Your Church Drummer Has More and Less to Do These Days

How the keeper of the beat is adapting to shifts in worship music.

It was a church drummer’s worst nightmare. In the middle of a service, David Wagner was playing “Heaven Invade” with his worship band when his in-ear monitors stopped working.

Wagner posted a clip on Instagram of what happened. It includes the audio that should have been coming through in his monitors: a mix of the sound from the band, some added reverb, and of course, the click track—a repetitive tapping sound that keeps time, usually sounding for each beat. Halfway through the video, one of the vocalists—his wife—passes him a new pair of headphones.

The role of the worship drummer has changed a lot over the past 20 years. In addition to the evolving sound of worship music—moving away from rock and toward electronic dance music— drummers have adjusted to new production setups, becoming the person on stage who makes sure that musicians and tech are fully in sync.

Since the rise of contemporary worship bands during the late 1990s, many churches have adopted technologies that were once reserved for live concerts in stadiums and large auditoriums, where musicians needed in-ear monitors and click tracks due to crowd noise and echoes.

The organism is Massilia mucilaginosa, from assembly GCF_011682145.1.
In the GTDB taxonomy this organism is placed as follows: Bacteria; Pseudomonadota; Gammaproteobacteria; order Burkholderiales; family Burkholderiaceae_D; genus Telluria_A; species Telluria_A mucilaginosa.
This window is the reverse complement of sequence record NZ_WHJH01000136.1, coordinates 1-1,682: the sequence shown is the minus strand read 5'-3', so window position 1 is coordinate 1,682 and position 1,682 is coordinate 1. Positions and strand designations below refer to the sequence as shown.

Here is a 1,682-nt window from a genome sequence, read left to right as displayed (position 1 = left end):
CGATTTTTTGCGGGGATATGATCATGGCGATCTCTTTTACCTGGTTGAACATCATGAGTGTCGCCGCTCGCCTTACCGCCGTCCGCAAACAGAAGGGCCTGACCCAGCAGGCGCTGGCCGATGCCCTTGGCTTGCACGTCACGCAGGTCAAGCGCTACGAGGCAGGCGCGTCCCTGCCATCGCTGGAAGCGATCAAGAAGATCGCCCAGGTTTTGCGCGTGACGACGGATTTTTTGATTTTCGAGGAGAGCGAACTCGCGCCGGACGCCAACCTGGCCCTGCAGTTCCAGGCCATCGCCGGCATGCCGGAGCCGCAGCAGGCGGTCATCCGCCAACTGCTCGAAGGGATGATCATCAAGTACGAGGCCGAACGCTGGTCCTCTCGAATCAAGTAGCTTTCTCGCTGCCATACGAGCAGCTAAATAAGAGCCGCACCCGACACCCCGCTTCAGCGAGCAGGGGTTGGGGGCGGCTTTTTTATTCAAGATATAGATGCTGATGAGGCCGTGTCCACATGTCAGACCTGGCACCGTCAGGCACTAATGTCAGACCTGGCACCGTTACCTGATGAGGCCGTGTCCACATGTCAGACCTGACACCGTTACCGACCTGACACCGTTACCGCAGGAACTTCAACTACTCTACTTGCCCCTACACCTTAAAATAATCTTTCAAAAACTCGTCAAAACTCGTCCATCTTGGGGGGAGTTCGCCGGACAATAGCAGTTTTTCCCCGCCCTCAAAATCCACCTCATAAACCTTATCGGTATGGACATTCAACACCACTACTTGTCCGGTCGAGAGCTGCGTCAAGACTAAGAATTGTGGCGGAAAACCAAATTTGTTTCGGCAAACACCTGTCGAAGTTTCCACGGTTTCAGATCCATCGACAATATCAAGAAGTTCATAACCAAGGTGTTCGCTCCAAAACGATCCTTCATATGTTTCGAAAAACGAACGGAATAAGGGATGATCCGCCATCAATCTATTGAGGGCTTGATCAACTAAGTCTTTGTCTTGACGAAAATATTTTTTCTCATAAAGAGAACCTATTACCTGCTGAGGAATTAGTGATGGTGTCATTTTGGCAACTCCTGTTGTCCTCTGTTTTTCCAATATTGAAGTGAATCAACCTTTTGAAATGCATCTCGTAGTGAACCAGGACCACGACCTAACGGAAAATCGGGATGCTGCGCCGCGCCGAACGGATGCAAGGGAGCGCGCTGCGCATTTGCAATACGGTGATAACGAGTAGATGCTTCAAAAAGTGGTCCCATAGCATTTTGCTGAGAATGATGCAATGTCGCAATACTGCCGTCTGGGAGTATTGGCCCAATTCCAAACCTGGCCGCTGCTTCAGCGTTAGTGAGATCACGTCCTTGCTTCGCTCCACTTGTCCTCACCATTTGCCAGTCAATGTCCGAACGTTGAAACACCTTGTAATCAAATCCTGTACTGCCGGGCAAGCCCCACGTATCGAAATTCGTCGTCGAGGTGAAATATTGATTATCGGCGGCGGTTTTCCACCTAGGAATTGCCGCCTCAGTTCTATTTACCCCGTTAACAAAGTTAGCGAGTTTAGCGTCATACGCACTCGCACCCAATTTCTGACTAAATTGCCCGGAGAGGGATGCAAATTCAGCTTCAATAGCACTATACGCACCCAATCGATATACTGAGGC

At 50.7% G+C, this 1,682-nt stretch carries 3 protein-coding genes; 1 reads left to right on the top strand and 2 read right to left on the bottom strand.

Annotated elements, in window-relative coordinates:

For veteran church drummers, these changes are pushing them to develop new skills and to adapt their approach to the music. Some say these shifts are making drumming more boring, lower stakes, and monotonous. Others are finding that new tools allow them to be creative, to explore using their instruments in different ways, and to experience new freedom as worshipers on stage—even if they are behind a Plexiglas cage.

Wagner, who has been a drummer for 12 years, moved to a church in Murray, Kentucky, that uses in-ear monitors (IEMs) about 3 years ago. …

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